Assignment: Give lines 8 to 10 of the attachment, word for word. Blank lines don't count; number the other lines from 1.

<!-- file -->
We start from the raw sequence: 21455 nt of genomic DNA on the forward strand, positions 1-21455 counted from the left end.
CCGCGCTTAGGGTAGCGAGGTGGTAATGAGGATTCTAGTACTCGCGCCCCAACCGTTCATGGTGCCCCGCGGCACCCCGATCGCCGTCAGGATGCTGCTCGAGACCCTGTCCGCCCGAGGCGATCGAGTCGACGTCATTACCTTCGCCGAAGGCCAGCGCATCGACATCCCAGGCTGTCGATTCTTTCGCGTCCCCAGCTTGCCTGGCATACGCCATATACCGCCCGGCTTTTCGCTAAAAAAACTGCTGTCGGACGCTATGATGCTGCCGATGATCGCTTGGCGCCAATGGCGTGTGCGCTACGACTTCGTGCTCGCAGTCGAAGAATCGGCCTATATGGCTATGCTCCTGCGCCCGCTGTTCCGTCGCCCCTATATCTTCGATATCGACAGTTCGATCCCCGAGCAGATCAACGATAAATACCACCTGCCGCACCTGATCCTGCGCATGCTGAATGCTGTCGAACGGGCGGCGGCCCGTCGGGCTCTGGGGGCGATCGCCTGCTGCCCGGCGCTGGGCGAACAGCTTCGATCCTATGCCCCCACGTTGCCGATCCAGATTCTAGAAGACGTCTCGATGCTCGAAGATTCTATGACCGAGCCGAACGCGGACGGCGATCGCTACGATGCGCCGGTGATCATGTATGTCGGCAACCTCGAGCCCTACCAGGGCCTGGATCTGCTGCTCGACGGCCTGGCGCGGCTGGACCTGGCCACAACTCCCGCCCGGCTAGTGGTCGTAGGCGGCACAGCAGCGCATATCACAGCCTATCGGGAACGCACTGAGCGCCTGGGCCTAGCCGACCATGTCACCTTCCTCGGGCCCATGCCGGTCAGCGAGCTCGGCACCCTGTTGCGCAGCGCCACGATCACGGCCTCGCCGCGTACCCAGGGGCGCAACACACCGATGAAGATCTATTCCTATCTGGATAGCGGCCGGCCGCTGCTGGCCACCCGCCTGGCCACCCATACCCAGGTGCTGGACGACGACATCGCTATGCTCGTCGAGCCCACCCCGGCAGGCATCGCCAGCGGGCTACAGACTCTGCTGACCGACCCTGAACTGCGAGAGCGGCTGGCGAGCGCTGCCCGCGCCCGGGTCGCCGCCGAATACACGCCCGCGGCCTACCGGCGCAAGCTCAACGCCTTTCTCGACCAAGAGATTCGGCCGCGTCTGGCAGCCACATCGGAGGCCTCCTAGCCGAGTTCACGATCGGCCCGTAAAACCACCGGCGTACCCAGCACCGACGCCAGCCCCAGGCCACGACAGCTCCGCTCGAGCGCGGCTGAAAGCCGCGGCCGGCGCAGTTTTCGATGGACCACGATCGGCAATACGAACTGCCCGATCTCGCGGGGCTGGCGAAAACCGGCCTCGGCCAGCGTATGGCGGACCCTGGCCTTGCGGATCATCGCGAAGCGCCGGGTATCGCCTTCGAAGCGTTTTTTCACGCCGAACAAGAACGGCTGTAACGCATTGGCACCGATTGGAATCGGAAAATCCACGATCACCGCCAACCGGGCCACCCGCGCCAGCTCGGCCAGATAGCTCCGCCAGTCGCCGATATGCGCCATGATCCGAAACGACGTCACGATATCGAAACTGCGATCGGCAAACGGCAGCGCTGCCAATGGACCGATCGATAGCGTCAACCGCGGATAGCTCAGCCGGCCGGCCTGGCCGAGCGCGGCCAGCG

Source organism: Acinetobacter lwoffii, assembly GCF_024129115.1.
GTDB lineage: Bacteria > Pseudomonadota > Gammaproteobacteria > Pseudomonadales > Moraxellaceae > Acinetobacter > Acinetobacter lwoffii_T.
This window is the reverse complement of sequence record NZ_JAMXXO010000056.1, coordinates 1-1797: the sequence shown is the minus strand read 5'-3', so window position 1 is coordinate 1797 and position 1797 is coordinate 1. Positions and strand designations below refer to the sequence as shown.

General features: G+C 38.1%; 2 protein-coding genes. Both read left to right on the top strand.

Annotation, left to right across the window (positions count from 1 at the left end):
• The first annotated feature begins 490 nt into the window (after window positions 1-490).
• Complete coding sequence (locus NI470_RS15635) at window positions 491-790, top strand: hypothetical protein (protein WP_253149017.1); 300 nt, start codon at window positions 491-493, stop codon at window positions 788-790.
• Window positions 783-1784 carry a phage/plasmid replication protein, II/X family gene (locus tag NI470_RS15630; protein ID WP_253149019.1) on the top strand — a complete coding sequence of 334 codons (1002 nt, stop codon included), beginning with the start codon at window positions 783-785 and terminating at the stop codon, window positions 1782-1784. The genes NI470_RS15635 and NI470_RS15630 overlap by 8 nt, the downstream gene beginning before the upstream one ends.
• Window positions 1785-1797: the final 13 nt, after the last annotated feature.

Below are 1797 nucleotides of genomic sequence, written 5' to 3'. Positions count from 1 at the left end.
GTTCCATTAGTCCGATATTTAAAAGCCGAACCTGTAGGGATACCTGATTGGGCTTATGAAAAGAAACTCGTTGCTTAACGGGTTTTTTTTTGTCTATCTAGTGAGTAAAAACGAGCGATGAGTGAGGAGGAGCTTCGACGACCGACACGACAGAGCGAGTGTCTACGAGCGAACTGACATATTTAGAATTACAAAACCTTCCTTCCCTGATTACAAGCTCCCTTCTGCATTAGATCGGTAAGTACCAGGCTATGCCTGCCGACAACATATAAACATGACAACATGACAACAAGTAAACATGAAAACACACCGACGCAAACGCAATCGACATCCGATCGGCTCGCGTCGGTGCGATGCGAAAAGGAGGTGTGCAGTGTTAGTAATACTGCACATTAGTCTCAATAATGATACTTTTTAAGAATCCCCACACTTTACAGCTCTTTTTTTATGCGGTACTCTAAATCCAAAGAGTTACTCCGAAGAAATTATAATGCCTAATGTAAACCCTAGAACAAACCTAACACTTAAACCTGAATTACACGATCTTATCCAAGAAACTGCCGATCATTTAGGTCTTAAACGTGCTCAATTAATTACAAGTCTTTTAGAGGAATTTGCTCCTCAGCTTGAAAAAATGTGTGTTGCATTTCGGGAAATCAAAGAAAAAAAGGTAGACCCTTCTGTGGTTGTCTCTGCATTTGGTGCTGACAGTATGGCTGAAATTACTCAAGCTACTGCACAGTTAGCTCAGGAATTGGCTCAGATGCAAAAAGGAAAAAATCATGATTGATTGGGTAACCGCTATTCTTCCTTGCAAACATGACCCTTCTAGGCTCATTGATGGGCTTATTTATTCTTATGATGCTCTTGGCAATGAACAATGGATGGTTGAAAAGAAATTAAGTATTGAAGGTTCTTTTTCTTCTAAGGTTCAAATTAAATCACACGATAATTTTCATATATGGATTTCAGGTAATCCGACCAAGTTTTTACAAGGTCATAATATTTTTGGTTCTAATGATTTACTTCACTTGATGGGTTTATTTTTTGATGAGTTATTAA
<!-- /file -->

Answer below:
• The first annotated feature begins 490 nt into the window (after window positions 1-490).
• Complete coding sequence (locus NI470_RS15635) at window positions 491-790, top strand: hypothetical protein (protein WP_253149017.1); 300 nt, start codon at window positions 491-493, stop codon at window positions 788-790.
• Window positions 783-1784 carry a phage/plasmid replication protein, II/X family gene (locus tag NI470_RS15630; protein ID WP_253149019.1) on the top strand — a complete coding sequence of 334 codons (1002 nt, stop codon included), beginning with the start codon at window positions 783-785 and terminating at the stop codon, window positions 1782-1784. The genes NI470_RS15635 and NI470_RS15630 overlap by 8 nt, the downstream gene beginning before the upstream one ends.